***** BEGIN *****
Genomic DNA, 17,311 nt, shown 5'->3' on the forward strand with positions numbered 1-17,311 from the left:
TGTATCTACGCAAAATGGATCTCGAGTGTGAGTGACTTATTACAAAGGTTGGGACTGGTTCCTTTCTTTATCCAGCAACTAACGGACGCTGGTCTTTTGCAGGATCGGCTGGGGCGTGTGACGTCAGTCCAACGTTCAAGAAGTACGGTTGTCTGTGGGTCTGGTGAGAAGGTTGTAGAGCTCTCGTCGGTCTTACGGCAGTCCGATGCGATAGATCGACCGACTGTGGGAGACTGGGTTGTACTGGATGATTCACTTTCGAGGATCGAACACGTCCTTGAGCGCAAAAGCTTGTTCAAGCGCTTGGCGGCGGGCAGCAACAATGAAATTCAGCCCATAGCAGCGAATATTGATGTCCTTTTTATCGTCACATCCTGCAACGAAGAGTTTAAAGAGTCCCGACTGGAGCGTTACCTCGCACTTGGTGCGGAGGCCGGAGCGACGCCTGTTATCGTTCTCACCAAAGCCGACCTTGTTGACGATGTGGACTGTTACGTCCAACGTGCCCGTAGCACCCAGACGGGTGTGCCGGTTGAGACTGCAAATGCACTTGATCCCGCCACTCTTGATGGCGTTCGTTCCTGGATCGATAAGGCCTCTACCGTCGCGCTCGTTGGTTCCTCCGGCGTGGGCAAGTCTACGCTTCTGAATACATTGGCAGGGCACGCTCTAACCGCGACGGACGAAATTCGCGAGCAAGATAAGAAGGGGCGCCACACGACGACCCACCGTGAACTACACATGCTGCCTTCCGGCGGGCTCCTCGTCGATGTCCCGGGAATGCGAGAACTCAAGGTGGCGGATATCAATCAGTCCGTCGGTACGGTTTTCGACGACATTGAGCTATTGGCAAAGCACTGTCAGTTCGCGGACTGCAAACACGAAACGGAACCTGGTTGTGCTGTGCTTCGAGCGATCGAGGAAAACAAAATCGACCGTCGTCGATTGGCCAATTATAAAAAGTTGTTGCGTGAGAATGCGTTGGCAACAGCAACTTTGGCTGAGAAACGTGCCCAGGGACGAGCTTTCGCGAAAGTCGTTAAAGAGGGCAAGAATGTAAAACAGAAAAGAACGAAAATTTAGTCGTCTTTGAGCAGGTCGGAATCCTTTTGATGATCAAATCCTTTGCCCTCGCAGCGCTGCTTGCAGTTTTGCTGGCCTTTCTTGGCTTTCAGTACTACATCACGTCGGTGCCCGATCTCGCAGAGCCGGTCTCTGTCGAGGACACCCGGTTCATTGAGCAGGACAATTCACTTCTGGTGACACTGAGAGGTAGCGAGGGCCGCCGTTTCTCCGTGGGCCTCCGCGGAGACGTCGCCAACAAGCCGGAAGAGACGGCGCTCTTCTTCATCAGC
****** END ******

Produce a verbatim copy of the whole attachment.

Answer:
Genomic DNA, 17,311 nt, shown 5'->3' on the forward strand with positions numbered 1-17,311 from the left:
TGTATCTACGCAAAATGGATCTCGAGTGTGAGTGACTTATTACAAAGGTTGGGACTGGTTCCTTTCTTTATCCAGCAACTAACGGACGCTGGTCTTTTGCAGGATCGGCTGGGGCGTGTGACGTCAGTCCAACGTTCAAGAAGTACGGTTGTCTGTGGGTCTGGTGAGAAGGTTGTAGAGCTCTCGTCGGTCTTACGGCAGTCCGATGCGATAGATCGACCGACTGTGGGAGACTGGGTTGTACTGGATGATTCACTTTCGAGGATCGAACACGTCCTTGAGCGCAAAAGCTTGTTCAAGCGCTTGGCGGCGGGCAGCAACAATGAAATTCAGCCCATAGCAGCGAATATTGATGTCCTTTTTATCGTCACATCCTGCAACGAAGAGTTTAAAGAGTCCCGACTGGAGCGTTACCTCGCACTTGGTGCGGAGGCCGGAGCGACGCCTGTTATCGTTCTCACCAAAGCCGACCTTGTTGACGATGTGGACTGTTACGTCCAACGTGCCCGTAGCACCCAGACGGGTGTGCCGGTTGAGACTGCAAATGCACTTGATCCCGCCACTCTTGATGGCGTTCGTTCCTGGATCGATAAGGCCTCTACCGTCGCGCTCGTTGGTTCCTCCGGCGTGGGCAAGTCTACGCTTCTGAATACATTGGCAGGGCACGCTCTAACCGCGACGGACGAAATTCGCGAGCAAGATAAGAAGGGGCGCCACACGACGACCCACCGTGAACTACACATGCTGCCTTCCGGCGGGCTCCTCGTCGATGTCCCGGGAATGCGAGAACTCAAGGTGGCGGATATCAATCAGTCCGTCGGTACGGTTTTCGACGACATTGAGCTATTGGCAAAGCACTGTCAGTTCGCGGACTGCAAACACGAAACGGAACCTGGTTGTGCTGTGCTTCGAGCGATCGAGGAAAACAAAATCGACCGTCGTCGATTGGCCAATTATAAAAAGTTGTTGCGTGAGAATGCGTTGGCAACAGCAACTTTGGCTGAGAAACGTGCCCAGGGACGAGCTTTCGCGAAAGTCGTTAAAGAGGGCAAGAATGTAAAACAGAAAAGAACGAAAATTTAGTCGTCTTTGAGCAGGTCGGAATCCTTTTGATGATCAAATCCTTTGCCCTCGCAGCGCTGCTTGCAGTTTTGCTGGCCTTTCTTGGCTTTCAGTACTACATCACGTCGGTGCCCGATCTCGCAGAGCCGGTCTCTGTCGAGGACACCCGGTTCATTGAGCAGGACAATTCACTTCTGGTGACACTGAGAGGTAGCGAGGGCCGCCGTTTCTCCGTGGGCCTCCGCGGAGACGTCGCCAACAAGCCGGAAGAGACGGCGCTCTTCTTCATCAGC